Sisterhood as Mentoring
Most of the women had expressed concern over a lack of mentoring, both during their graduate training and later, as they negotiated socialization into the academic profession and learned the cultural rules for survival in academe. What has emerged, in effect, is a kind of collective mentoring among these women. Sandler (1993) has described the advantages of such a strategy as she describes "multiple mentors," those individuals who constitute social networks and "...expand a person's ability to develop allies and alliances" (Sandler 1993: B3).
Given that there has been a dearth of mentors for all women in academe, the formation of these "sisterhoods" is one form of survival behavior that has a basis in the same type of collective, community-based cooperation that has enabled African-American people throughout the African diaspora over time. This response of collective mentoring, or sisterhood, the tendency toward collective, communally-based networks of reciprocity and support, I contend, reflects a culturally-based response to oppression and exploitation that has historically served to sustain African-Americans in the U.S. and African-Americans throughout the diaspora. For African-American women in academe, this has meant sharing information and ideas, providing a forum for intellectual support and having a place to come together to celebrate one another's successes as well as to encourage perseverance in the face of the inevitable challenges.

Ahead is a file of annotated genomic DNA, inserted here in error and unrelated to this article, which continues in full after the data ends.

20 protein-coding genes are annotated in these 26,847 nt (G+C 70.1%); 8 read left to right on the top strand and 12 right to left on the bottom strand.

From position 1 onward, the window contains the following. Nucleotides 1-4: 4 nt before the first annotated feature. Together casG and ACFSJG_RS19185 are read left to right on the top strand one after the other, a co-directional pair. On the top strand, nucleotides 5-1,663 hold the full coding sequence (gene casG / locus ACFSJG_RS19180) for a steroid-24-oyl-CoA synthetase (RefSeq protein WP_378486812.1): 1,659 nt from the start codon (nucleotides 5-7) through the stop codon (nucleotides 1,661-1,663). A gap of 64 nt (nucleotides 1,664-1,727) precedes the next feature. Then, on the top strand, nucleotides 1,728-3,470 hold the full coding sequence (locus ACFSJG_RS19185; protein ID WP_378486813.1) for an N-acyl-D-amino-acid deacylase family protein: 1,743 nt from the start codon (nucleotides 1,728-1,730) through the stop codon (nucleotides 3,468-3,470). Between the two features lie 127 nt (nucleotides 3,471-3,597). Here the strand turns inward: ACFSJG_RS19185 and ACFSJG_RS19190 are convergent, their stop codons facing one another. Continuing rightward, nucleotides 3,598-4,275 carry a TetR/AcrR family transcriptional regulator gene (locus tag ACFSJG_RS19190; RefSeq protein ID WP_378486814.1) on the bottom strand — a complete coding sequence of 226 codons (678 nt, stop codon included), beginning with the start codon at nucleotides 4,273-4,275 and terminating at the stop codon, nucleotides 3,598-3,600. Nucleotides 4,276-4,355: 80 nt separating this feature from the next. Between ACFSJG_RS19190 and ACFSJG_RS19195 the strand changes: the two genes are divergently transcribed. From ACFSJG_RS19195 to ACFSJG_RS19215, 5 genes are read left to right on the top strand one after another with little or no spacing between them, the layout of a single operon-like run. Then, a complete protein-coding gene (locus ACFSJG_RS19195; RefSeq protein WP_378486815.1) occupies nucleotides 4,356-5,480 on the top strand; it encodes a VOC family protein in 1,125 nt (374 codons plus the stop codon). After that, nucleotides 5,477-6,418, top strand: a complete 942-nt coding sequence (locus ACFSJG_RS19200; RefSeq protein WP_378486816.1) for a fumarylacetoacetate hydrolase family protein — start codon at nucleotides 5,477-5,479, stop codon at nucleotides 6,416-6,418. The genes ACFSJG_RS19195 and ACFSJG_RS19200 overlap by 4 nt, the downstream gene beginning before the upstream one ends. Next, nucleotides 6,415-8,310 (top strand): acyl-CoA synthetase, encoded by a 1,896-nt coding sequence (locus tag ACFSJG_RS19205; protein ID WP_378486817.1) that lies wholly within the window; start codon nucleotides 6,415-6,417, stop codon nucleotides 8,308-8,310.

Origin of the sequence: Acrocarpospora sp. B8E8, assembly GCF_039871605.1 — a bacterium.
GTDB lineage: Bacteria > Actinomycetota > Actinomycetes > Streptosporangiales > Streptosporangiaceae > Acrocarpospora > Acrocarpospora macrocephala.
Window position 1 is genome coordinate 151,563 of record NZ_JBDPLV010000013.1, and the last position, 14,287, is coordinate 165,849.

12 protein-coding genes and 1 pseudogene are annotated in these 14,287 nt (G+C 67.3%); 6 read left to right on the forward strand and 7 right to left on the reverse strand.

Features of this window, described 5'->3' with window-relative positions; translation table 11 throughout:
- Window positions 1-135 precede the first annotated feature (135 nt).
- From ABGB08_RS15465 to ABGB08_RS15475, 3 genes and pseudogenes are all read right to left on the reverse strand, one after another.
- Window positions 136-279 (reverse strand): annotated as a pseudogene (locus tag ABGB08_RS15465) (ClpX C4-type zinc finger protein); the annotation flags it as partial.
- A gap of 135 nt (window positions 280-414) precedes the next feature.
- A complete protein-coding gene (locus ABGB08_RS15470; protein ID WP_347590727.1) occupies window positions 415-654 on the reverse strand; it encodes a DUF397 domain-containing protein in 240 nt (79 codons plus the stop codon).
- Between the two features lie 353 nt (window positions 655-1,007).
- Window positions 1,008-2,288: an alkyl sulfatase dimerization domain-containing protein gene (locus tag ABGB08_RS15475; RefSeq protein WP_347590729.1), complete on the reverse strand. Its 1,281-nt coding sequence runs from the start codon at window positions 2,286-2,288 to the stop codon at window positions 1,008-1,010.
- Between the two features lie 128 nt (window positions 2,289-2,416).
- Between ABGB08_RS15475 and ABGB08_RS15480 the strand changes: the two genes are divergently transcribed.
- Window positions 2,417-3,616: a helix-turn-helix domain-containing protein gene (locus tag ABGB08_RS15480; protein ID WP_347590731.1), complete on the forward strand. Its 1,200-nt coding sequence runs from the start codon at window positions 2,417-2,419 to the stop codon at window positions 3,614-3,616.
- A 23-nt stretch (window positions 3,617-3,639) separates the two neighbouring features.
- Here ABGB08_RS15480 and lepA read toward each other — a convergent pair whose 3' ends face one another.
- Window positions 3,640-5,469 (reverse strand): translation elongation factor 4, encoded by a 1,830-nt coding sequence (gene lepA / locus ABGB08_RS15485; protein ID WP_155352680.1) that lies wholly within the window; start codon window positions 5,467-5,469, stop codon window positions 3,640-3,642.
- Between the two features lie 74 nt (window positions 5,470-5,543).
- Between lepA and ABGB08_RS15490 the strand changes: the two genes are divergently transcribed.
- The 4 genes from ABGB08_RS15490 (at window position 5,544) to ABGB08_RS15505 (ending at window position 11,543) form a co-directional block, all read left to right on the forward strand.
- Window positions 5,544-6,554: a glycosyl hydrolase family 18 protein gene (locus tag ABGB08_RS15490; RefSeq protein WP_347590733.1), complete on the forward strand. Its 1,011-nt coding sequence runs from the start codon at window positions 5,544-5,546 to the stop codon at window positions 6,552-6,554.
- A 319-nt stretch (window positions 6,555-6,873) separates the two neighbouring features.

Those who have adopted loner and competitive stances, for instance, would perhaps be less inclined to seek out, organize, or participate in such groups. Or, perhaps, these women are in such isolated situations that literally, as well as figuratively, they are alone.
Reproduction of a tradition of sisterhood -- a connectedness, (following Collins 1990: 212) which may or may not have been based on a conscious awareness or the existence of such a tradition -- has been demonstrated through the emergence over time of the supportive groups described by the women. It is significant that these groups were not referred to in the initial interviews with the same midwestern sample but five years later were mentioned as being of significance in their lives by eight of the eleven women.